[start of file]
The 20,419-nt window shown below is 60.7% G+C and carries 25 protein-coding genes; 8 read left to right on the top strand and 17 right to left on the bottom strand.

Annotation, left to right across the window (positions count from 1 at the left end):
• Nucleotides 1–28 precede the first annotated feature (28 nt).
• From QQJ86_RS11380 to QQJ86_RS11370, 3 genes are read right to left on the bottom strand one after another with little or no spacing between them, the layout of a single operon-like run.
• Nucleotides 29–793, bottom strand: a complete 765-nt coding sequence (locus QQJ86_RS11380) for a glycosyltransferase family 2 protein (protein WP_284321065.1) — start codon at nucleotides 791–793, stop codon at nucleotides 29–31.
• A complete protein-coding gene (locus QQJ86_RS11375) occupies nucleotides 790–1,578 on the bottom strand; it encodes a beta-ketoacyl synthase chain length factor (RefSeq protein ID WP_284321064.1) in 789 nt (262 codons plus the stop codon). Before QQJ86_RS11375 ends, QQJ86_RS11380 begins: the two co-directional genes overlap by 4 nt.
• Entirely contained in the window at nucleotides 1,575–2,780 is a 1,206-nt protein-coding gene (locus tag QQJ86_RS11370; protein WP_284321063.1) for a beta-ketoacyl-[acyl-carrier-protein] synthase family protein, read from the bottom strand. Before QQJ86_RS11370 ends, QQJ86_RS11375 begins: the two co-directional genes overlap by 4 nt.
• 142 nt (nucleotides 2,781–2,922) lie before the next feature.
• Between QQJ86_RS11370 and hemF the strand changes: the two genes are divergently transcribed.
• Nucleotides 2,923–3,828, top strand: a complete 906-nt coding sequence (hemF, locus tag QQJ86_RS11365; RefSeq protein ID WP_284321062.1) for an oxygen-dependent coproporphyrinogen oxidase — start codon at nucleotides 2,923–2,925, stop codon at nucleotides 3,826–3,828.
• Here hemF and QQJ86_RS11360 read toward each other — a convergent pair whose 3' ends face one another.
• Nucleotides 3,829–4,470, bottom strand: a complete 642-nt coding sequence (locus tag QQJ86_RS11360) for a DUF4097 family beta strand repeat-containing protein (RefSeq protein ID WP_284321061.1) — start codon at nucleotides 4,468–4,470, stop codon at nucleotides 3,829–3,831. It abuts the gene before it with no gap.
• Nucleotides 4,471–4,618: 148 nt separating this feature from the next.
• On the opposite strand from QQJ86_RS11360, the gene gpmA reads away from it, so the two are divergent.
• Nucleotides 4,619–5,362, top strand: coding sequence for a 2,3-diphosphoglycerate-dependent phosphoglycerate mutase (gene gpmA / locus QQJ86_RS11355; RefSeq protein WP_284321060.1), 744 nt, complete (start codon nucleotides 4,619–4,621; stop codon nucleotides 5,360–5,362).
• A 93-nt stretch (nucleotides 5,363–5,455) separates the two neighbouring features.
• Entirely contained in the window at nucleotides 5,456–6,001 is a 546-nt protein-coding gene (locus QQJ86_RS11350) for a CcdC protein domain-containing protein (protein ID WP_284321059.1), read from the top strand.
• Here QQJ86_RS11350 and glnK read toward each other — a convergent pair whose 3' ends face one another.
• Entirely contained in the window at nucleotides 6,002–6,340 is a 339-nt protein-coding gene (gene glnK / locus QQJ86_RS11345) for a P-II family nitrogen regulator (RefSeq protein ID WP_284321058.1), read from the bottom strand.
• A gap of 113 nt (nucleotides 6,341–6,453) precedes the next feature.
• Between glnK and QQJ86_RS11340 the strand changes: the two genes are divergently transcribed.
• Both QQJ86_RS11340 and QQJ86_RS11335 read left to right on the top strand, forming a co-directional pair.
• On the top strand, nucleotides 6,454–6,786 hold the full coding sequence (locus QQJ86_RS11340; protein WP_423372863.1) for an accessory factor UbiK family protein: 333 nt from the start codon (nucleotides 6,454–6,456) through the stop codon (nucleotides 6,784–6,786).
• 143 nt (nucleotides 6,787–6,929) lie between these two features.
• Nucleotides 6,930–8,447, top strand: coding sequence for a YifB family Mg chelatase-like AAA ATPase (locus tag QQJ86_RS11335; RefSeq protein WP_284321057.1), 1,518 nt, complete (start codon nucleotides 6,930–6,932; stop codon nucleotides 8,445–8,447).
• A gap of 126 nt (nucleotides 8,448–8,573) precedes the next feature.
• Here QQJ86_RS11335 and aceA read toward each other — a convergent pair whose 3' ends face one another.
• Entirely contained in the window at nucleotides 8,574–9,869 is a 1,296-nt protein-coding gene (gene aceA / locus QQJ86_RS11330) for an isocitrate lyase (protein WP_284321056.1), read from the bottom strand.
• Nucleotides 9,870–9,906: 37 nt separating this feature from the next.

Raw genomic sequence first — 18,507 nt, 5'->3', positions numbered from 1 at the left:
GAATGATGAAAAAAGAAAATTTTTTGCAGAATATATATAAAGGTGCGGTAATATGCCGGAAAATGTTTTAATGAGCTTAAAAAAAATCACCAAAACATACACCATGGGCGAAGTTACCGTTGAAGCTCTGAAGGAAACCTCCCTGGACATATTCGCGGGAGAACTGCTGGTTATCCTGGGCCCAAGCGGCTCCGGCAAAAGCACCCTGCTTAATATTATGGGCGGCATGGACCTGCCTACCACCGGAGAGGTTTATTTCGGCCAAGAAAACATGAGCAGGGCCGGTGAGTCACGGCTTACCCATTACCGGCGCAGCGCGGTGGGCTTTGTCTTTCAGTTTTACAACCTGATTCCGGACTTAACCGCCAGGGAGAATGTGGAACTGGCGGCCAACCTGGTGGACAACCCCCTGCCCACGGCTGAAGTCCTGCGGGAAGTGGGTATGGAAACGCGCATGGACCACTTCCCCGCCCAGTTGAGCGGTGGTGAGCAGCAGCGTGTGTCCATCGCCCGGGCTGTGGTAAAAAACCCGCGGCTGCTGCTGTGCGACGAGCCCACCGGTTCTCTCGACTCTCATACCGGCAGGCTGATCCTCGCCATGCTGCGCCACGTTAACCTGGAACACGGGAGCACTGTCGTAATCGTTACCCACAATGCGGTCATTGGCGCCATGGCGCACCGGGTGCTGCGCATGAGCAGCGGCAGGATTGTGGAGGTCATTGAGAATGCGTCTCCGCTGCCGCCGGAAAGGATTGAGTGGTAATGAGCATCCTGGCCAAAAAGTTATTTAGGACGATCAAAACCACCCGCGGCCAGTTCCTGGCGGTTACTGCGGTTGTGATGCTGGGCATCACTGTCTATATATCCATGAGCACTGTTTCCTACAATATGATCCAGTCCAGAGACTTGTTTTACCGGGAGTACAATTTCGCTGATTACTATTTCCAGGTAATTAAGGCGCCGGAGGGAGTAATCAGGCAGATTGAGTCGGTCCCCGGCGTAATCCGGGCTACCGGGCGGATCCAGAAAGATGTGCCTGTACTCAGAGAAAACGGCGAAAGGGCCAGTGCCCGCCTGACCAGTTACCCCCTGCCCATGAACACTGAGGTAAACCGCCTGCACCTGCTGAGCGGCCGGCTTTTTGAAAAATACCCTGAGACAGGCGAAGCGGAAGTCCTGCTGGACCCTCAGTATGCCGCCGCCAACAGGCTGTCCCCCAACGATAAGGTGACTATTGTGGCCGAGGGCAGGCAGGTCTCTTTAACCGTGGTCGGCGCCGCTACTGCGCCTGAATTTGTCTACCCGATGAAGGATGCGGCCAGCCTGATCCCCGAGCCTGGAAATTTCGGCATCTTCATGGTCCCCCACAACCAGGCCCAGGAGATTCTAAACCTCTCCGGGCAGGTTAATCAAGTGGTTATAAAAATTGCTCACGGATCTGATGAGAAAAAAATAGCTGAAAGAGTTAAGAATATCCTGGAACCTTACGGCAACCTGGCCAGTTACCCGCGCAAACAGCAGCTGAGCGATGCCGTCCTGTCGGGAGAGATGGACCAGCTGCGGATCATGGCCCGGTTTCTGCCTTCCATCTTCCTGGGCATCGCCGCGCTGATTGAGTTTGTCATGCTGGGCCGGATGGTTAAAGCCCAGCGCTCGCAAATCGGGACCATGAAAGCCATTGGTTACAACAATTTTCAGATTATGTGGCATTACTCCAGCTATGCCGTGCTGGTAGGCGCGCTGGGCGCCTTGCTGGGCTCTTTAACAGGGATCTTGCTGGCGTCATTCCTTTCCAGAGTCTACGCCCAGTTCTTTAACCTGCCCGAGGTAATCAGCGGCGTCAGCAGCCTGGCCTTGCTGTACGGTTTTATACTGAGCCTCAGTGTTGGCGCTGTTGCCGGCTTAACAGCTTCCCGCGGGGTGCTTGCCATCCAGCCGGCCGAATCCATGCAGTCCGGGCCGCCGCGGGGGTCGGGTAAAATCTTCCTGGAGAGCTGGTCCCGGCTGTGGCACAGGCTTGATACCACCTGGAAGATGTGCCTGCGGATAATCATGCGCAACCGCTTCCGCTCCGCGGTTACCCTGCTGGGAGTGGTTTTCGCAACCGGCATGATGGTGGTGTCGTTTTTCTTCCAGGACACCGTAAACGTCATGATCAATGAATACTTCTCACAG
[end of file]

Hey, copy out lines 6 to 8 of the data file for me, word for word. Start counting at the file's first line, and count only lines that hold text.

• A complete protein-coding gene (locus QQJ86_RS11375) occupies nucleotides 790–1,578 on the bottom strand; it encodes a beta-ketoacyl synthase chain length factor (RefSeq protein ID WP_284321064.1) in 789 nt (262 codons plus the stop codon). Before QQJ86_RS11375 ends, QQJ86_RS11380 begins: the two co-directional genes overlap by 4 nt.
• Entirely contained in the window at nucleotides 1,575–2,780 is a 1,206-nt protein-coding gene (locus tag QQJ86_RS11370; protein WP_284321063.1) for a beta-ketoacyl-[acyl-carrier-protein] synthase family protein, read from the bottom strand. Before QQJ86_RS11370 ends, QQJ86_RS11375 begins: the two co-directional genes overlap by 4 nt.
• 142 nt (nucleotides 2,781–2,922) lie before the next feature.